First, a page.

To enjoy additional benefits
CONNECT WITH US
June 02, 2023 12:16 am | Updated 01:38 am IST
The issue of manufacturing or services as the desirable path for India’s economy makes the rounds in public fora periodically. In the early part of this century, when India’s software exports were booming, it had been asked why India’s services sector should not leapfrog over manufacturing to propel the economy forward. This proposal challenged the standard model of economic development, for, in most successful economies, industrial expansion had come first. The frustration of the Indian economic policy maker can be well understood.
The economic reforms of 1991 had almost exclusively focused on manufacturing, but the significant scaling down of tariffs and the dismantling of the ‘licence-permit Raj’ did not lead to an increase in the share of manufacturing in the economy. Of course, India’s manufacturing sector ought not to be seen only in terms of its size. There has been a qualitative change after 1991. The range and quality of products manufactured in India have undergone an impressive increase. The rising quality and variety of the goods produced, without the expansion of manufacturing in relation to the economy, suggests a rising inequality of income.
After the economic reforms of 1991, the next time manufacturing came into the government’s view was after 2014, when ‘Make in India’, with its emphasis on foreign direct investment, was launched. More recently, there has been the Production-Linked Incentive scheme, which essentially subsidises production of certain products. Though announced with fanfare, the first within months of the Narendra Modi government assuming office, the record of these schemes has not been impressive.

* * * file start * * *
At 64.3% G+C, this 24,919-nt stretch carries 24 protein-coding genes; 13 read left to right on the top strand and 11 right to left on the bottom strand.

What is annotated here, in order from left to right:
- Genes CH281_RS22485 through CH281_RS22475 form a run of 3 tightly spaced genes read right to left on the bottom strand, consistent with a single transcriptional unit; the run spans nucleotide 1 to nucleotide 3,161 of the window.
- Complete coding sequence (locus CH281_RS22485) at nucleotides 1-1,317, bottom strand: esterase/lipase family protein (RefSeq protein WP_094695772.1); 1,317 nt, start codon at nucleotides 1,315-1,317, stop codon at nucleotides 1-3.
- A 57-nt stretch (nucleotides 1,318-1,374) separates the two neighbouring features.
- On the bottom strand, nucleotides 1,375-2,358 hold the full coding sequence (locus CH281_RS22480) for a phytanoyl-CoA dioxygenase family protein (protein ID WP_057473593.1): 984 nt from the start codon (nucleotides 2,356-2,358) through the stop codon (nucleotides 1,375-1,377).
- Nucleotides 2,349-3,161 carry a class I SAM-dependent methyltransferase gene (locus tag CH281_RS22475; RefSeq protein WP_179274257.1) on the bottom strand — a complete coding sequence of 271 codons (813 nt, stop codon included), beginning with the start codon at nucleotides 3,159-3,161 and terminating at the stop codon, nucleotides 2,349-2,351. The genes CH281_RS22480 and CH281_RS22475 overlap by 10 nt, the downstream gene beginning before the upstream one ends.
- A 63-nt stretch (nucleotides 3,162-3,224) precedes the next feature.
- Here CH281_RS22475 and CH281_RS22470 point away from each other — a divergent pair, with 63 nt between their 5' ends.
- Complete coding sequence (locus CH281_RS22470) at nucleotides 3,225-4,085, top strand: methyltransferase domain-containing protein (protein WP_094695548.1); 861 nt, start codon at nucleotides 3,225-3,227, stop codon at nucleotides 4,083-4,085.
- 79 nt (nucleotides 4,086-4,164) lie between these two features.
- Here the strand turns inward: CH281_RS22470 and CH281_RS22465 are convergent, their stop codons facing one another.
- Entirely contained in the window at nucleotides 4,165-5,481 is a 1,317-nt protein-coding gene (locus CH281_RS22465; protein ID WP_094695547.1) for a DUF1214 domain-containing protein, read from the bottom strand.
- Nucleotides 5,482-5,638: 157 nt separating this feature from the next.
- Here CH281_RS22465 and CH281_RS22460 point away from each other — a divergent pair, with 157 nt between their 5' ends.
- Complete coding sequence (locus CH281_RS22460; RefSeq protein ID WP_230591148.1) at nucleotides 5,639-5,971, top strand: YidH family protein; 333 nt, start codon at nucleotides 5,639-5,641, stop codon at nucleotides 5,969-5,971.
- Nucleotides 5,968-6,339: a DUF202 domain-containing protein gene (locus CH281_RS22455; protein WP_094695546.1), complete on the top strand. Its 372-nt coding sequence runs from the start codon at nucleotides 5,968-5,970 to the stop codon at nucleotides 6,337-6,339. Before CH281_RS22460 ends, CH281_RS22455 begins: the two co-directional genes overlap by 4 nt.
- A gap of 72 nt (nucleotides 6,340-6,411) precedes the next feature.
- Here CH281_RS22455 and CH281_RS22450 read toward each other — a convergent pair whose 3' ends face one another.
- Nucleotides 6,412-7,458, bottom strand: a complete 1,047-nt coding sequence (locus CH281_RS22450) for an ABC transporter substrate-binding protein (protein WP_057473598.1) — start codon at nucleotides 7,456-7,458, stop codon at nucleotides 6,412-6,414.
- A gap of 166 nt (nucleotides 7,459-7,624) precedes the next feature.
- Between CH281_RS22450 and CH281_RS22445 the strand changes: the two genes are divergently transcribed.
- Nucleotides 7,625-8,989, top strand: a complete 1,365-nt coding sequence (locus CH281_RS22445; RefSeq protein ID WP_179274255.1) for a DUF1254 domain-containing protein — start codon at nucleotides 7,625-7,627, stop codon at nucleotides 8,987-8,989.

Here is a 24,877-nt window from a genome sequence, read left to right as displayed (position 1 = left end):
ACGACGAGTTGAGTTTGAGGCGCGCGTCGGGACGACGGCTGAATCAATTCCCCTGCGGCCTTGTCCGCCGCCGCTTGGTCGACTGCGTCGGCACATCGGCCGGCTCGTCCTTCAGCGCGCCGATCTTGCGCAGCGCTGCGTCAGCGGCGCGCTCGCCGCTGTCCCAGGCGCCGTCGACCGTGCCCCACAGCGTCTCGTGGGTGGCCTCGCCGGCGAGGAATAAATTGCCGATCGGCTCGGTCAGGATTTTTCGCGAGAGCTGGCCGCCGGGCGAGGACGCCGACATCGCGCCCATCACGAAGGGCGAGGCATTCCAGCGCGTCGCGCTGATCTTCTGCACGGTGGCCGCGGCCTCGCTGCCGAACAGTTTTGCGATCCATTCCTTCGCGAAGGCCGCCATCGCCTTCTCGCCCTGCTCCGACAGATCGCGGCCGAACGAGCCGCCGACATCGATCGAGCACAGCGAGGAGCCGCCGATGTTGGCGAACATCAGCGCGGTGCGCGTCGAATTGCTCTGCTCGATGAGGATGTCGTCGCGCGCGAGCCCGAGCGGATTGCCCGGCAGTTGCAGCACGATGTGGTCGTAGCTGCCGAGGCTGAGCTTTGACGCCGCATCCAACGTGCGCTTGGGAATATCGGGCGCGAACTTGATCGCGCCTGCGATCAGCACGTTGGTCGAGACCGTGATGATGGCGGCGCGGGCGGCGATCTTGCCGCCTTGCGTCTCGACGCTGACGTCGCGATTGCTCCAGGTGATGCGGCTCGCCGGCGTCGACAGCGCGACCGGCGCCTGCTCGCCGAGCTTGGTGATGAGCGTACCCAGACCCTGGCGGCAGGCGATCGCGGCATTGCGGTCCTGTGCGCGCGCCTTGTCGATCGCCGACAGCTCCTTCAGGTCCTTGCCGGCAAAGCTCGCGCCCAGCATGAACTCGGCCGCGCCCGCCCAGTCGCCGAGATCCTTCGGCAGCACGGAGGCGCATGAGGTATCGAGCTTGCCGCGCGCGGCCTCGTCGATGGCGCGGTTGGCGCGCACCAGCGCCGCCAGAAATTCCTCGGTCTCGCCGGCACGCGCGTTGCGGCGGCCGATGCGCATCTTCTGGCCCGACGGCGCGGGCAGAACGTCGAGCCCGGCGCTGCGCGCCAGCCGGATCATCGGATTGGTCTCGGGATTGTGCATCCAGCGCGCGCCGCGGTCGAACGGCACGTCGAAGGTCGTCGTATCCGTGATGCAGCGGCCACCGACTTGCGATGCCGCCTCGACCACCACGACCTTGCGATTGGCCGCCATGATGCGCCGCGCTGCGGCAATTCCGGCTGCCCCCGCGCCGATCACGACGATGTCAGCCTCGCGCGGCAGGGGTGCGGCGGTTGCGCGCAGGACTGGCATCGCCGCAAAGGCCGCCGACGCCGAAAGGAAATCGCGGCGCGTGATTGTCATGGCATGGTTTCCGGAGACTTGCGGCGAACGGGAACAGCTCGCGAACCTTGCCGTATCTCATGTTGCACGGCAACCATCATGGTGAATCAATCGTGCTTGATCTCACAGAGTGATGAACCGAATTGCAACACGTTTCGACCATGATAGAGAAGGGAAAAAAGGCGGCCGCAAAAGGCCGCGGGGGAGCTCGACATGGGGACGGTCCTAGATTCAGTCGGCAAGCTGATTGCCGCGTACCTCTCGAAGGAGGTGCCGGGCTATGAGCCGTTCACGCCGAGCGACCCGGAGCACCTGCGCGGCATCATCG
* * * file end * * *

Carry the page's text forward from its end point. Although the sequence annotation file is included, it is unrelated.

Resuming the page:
The first advance estimates of the national income for 2022-23 show manufacturing growth to be 1.3% for the year, less than that for agriculture and all main segments of services. While the data unambiguously point to the role of the demonetisation of 2016 in the slowing of the manufacturing sector, the persistence of low rates of growth in the presence of policy initiatives that were focused on manufacturing point to something ‘structural’ holding back the sector in India.
This issue reportedly came up for discussion at a private event, where it was agreed that the economy needs a manufacturing push for the creation of jobs and to raise the growth rate. We are told that during the ceremony, the Finance Minister addressed the corporate leaders gathered with the remark, “I am sure the Indian private sector is ready. Are you?” Even on earlier occasions, the Minister has publicly referred to the many policy initiatives favouring the corporate sector. Among them, the tax rate had been lowered substantially in 2019 and the government also claims to have improved the ease of doing business. There is also another factor, namely, public investment. In the last Union Budget, capital expenditure was raised by 18.5%. This unusually high increase should come to the aid of the private sector by raising aggregate demand.
Despite the favourable measures undertaken by the government, it would be simplistic to expect industry leaders to achieve a manufacturing push on their own. There is demand to be reckoned with, and this is largely independent of the supply side, which the government has acted upon. Household demand for manufactures inevitably follows the satisfaction of its demand for the necessities of life — food, housing, health and education, none of which can be postponed. For a substantial section of India’s households, food occupies a large share. This constricts the growth of demand for manufactures.
The relationship between per capita income and the share of food in household expenditure is strongly negative globally, with the richest countries, such as the United States and Singapore, having low such shares. Of the large economies of the world, the share of food is the largest in India, and its GDP per capita the lowest. Industry leaders have no control over the demand side of the equation. However, the possibility of exporting means that the manufacturing sector of an economy can sidestep a narrow domestic market. After all, the smaller countries of East Asia would never have been able to grow their manufacturing base to such an impressive level had they relied on their domestic markets alone. Taking this route, however, does require that an economy’s manufactures are globally competitive.